Genny Wright-Hailey: Taste of the Hawaiian Range always offers something different
Come meet the people who produce our fresh and nutritious Hawaii Island food at the 21st Mealani’s Taste of the Hawaiian Range 6-8 p.m. this Friday at the Hilton Waikoloa Village. Tasty culinary stations, food producer booths and agricultural-themed displays — over 75 participants — will sprawl both inside and outside at the resort’s conference center.
Each participating chef is assigned a whopping 100 pounds of a specific cut of pasture-raised beef or locally-sourced pork, lamb, mutton, goat or USDA-inspected wild boar. The result is a culinary adventure of tasting everything from tongue to tail, so chefs and attendees can get acquainted with not-so-familiar cuts and discover delicious new ways to use them. The pasture-raised beef is sourced from local, humanely raised cattle that are free of antibiotics and hormones.
Restaurants debuting at the 2016 event include Noodle Club, Waipio Cook House, 3 Fat Pigs, Daylight Mind Coffee Co. Waikoloa, Monstera, and The Fish Hopper.
In addition to “grazing” on expertly prepared meats, attendees can sample other local food products and view compelling educational displays on sustainability and agriculture. New exhibitors this year include Beyond Organic Consulting, Waimea Butcher Shop, Paradise Hawaii Balsamics, Spicy Ninja Sauce, Rapid Ohia Death, Farm Works Hawaii, Orchid Isle Traders, Hawaii Lassi-Akmal Foods, USDA Farm Service Agency and the University of Hawaii College of Tropical Agriculture and Human Resources Veterinary Extension. Also new will be a streaming video shown at different event locations, featuring Big Island ranchers and farmers talking story about why they produce food.
Those wanting to learn firsthand how to use and prepare pasture-raised beef can attend the event’s annual Cooking 101 culinary demonstration. This year’s team of guest presenters are chefs Kevin Hanney and J Schoonover of Oahu’s 12th Ave Grill and Kokohead Café. The 3 p.m. presentation includes sampling and is $10. A 1 p.m. seminar, “Learn Where Beef Cuts Come From,” is free.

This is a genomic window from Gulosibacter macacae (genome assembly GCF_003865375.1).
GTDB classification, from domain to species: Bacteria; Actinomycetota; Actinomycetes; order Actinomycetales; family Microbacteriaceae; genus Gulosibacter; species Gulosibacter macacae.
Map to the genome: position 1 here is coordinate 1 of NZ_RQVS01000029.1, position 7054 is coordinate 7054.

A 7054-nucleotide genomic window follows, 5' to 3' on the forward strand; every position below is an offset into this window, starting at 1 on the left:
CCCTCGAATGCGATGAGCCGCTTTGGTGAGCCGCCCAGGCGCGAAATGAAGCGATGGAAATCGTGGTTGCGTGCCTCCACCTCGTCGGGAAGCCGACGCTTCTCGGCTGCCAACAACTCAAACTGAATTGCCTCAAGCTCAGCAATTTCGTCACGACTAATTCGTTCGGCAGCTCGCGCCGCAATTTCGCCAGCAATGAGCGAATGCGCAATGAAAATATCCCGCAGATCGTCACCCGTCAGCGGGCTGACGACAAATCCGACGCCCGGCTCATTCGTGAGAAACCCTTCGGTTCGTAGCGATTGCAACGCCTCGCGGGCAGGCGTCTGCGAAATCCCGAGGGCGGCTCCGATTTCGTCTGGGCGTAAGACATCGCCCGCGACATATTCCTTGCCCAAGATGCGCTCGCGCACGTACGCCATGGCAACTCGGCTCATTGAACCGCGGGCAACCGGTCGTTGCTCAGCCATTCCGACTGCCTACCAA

Pre-sale tickets are available online for $45 through midnight Thursday, and at the following locations until sold out: Kuhio Grille in Hilo, Kamuela Liquors and Parker Ranch Store in Waimea, Kona Wine Market in Kailua-Kona and Kohala Essence Shop at Hilton Waikoloa Village. If available at the door, the price will be $60 per person.
Info: 322-4892, www.tasteofthehawaiianrange.com.
Mealani’s Taste of the Hawaiian Range provides a venue for sustainable agricultural education, plus encouragement and support of locally produced ag products. It is supported by business participation, sponsorships and in-kind donations. Several participants have graciously contributed recipes to whet your appetite.
Orchid Isle Traders
Focusing on spices, flavors and value-added products by local food producers, veteran food journalist and cookbook author, Sonia Martinez and retired engineer, Kevan Kendrick have opened Orchid Isle Traders. Their product list currently ranges from kahili ginger-infused green tea to whole cloves, vanilla extract, naturally dried tropical fruits and locally made fruit butters. Some items are sold under the new Orchid Isle Traders brand.
“We buy local vanilla beans and make our own extract, or sell a trio of ready-to-use beans,” shared Martinez, a Cuba native and co-owner of the former Akaka Falls Inn. “We also import items that we can’t yet source locally, but are valuable to culinarians.”